Thursday, June 28, 2018

Meg Waite Clayton talks about BEAUTIFUL EXILES, Martha Gellhorne and Hemingway, how Hemingway appeared at Gellhorn's door with a cleaning bucket on his head, and why choosing titles is so damn hard.

“Clayton uses her meticulous research skills to bring to life the wartime years of Martha Gellhorn… Clayton’s take on their boozy, love/hate relationship is packed with details of the war … a dramatic backdrop for her fictional tale of two vivid personalities and world-altering writers.” —Booklist (starred review)

I cannot remember where I first met Meg Waite Clayton, probably because it feels as if I've always known and loved her. I do, however, distinctly remember, her speckling on freckles on me for my clown costume for The Pulpwood Queens! And of course, I devour every book she writes.

She's a book club fave, and a New York Times and USA Today bestseller. Her books (and you need to read every one) include The Race For Paris, the Wednesday Sisters, The Language of Light and now Beautiful Exiles, about the relationship between Ernest Hemingway and Martha Gellhorn.

Thank for times a billion, Meg!

I always want to know what about your own life was haunting you into writing about Martha Gellhorn and Hemingway?

I wouldn’t say this one started with a haunting so much as an obsession. Like every other poor high school English student in this country, I slogged through The Old Man and the Sea long before I’d ever heard of The Trouble I’ve Seen or A Stricken Field. But I came to this story through Martha Gellhorn: I read about how she became one of the only journalists to go ashore in the early moments of the Normandy invasion, and I was hooked.

The Reader’s Digest condensed version of that story would go something like this: Denied an official opportunity to go across with the D-Day landing ships because she was female, Marty hid in the loo of the first hospital ship to cross the channel and went ashore with a stretcher crew to cover the landing in a brilliant article for Collier’s. As reward for her bravery, she was taken into custody, stripped of her press credential, and confined to a nurses’ training camp. But Marty, being Marty, hopped the fence and hitched a ride on a plane headed to Italy, where she continued do some of the best reporting to come out of the war even without her credential or any official support.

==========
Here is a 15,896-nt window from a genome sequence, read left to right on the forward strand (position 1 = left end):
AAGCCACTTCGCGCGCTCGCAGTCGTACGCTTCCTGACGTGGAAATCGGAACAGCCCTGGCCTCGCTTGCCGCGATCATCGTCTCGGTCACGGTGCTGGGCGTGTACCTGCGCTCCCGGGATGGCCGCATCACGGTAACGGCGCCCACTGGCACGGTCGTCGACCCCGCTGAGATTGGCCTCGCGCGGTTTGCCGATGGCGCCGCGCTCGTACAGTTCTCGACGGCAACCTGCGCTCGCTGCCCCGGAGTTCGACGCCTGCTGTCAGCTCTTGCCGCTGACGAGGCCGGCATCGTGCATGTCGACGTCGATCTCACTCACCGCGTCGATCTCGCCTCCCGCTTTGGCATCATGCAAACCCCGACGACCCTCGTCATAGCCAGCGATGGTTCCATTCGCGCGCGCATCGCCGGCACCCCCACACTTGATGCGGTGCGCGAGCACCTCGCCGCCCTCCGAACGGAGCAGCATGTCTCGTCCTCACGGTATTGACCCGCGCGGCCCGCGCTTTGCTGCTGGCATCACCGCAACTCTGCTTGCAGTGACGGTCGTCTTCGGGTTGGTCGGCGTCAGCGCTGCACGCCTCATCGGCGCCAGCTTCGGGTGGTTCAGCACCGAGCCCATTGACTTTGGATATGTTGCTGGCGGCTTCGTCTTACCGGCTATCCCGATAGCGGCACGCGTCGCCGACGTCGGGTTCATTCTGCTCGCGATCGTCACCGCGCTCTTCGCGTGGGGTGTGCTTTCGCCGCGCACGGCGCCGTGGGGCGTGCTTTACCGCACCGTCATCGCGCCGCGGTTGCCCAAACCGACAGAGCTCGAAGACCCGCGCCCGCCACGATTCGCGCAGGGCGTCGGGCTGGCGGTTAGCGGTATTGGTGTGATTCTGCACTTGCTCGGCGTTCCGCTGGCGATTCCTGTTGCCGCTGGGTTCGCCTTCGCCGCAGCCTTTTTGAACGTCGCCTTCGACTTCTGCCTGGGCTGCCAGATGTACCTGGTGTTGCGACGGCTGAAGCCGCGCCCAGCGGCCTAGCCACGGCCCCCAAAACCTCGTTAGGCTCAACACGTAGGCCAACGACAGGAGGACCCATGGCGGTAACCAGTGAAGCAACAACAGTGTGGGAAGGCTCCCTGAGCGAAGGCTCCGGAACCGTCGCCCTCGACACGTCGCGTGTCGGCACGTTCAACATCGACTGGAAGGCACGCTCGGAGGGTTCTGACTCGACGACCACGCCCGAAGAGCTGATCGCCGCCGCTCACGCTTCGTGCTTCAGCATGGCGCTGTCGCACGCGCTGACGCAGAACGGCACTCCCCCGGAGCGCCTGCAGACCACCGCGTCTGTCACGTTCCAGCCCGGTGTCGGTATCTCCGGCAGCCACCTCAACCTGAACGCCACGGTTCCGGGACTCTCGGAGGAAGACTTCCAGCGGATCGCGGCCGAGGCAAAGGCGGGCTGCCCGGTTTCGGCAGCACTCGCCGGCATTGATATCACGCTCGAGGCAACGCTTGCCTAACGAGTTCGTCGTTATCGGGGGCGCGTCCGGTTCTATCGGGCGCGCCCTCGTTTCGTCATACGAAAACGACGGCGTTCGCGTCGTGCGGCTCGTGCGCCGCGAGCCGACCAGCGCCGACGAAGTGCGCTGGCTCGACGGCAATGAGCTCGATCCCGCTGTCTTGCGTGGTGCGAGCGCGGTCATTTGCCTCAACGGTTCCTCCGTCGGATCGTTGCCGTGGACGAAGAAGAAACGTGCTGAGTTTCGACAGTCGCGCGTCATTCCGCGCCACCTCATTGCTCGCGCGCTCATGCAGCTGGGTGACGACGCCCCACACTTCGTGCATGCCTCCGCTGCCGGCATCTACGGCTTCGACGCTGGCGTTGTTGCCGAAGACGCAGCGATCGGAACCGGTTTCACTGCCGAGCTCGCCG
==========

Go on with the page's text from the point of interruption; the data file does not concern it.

Really, how could I not want to know more about how Marty became Marty?

When I heard Caroline Moorehead’s Martha Gellhorn: A Life was to be published in October of 2003, I dug around to find a prepublication copy, which has long been underlined and dog-eared and loved to bits. I read her books, her articles, her letters. I visited places she’d been and tried to imagine being her, tried to learn everything I could. I discovered, among other things, that that first version of the D-Day story was a bit of an exaggeration: she didn’t hop that fence—she rolled under it!

I also discovered that she had been the lead correspondent for Collier’s until a man snagged the position from her—and that man was her husband, Ernest Hemingway.

For me, a novel is a long part of my life, all-consuming often for years. As Marty writes in an August 1940 letter to Charles Scribner, in explanation for why she is turning down a contract to write a book for Scribner’s, “I could not do a book (a book, Charlie, think of the high pile of bare white paper that you have in front of you before there is even the beginning of a book), unless I believed awfully hard in it. Unless I wanted to do it so much that I could sweat through the dissatisfaction and weariness and failure and all the rest you have to sweat through.”

I’ve been mopping the sweat from this one for a long time. My hope for what began as one of those high piles of white paper is that it will introduce others to the truly extraordinary Martha Gellhorn.

What about your research really surprised you?

Probably that Ernest Hemingway once stripped to his long johns and knocked on Martha’s door with a cleaning bucket on his head, and brandishing a mop.


I know not all authors are with me on this, but I feel if I am dealing with real people, I ought to honor their lives as they were lived. To intentionally make up stories about real people seems to me to lean on the crutch of a famous name in service of a story that ought to be able to stand on its own. And ... let’s just say I can’t imagine portraying Ernest Hemingway in long johns, cleaning bucket and mop if I didn’t have a basis in fact for it.